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ImaginedLivesBWI discovered the existence of this little book back in December, and ordered it on the instant… After which it took more than a month for it to arrive – thanks to the dismal Italian post service – but it was well worth the wait. Imagined Lives: Portraits of Unknown People– published by the National Portrait Gallery in 2011, is truly a gem.

Just imagine a museum putting together eight novelists and fourteen portraits of unknown sitters from the XVIth and XVIIth century – and commissioning short fictional character sketches…

And it is clear that John Banville, Tracy Chevalier, Julian Fellowes, Alexander McCall Smith, Terry Pratchett, Sarah Singleton, Joanna Trollope and Minette Walters embraced the spirit of the project, producing a varied collection of short biographies, letters, encyclopedia entries and first person narratives either fictionally depicting or giving imaginary voice to the unknown sitters.

So in the end you get fourteen little stories, accompanied by a number of beautiful reproductions of the portraits, together with information about the portraits themselves and what is actually known and/or supposed about them, and a thought-provoking little essay about the loss, mistaking, and (in some cases) recovery of the identity of a portrait sitter, by Tarnya Cooper, the NPG’s Chief Curator.

Now is, I think, a good time to confess I have always been fascinated by portraits of “unknown” people, and like to spend time gazing at them, wondering and making up stories. I love the game, and still I find it a little sad. There used to be, many years ago in Italy, a very famous husband-and-wife team of comedians. I remember this sketch of theirs, in which they wore Renaissance costumes, and the husband was seen sitting for a portrait, while the wife scolded and bemoaned the crazy expense of hiring the top painter of the age… I think it was none other than Leonardo da Vinci – but we speak of something like thirty-five years ago, so I might be mistaken. Anyway, the husband tried to silence his spouse by the argument that it was money well spent – on immortality… To which she scoffed, and then it all faded away to a modern-day museum, with a group of visitors standing before the husband’s portrait, and.. “Leonardo da Vinci, portrait of an unknown man,” the guide announced, to further ghostly scolding from the wife.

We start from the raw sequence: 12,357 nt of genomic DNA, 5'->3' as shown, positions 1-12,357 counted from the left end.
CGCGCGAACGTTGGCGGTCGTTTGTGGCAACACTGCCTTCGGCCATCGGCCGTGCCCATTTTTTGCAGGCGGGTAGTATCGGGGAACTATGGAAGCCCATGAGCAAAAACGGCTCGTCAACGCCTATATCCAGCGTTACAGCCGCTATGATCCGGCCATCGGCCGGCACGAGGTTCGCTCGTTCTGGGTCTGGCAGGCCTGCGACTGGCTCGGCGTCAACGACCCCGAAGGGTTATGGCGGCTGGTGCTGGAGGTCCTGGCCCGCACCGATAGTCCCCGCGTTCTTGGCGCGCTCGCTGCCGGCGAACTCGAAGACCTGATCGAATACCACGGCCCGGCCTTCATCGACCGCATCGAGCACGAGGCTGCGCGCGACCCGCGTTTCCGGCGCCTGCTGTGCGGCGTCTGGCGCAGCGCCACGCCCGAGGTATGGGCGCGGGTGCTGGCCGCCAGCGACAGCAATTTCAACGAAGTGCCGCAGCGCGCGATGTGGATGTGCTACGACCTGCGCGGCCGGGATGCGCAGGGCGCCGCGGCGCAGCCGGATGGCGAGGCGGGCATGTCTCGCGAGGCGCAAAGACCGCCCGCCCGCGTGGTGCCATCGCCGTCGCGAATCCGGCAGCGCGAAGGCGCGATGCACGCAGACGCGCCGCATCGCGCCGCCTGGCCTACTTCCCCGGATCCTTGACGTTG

It was played for laughs, of course – but I remember finding it incredibly sad, even as a child: the poor fellow had tried to buy himself a scantling of immortality – and missed spectacularly. I was reminded of it as I read this book, and especially Dr. Cooper’s essay. Those unknown sitters, or those who had their likeness painted, can’t have expected their names and identities to be long survived by the portraits themselves. I wonder what they would make of being turned in the object of this writerly guessing game in lieu of immortality…

So in the end Imagined Lives is a lovely little book that offers great writing, beautiful art, an intelligent game, some melancholy and much food for thought. It’s a good deal to pack between two covers… Well done, Portrait Gallery!

 

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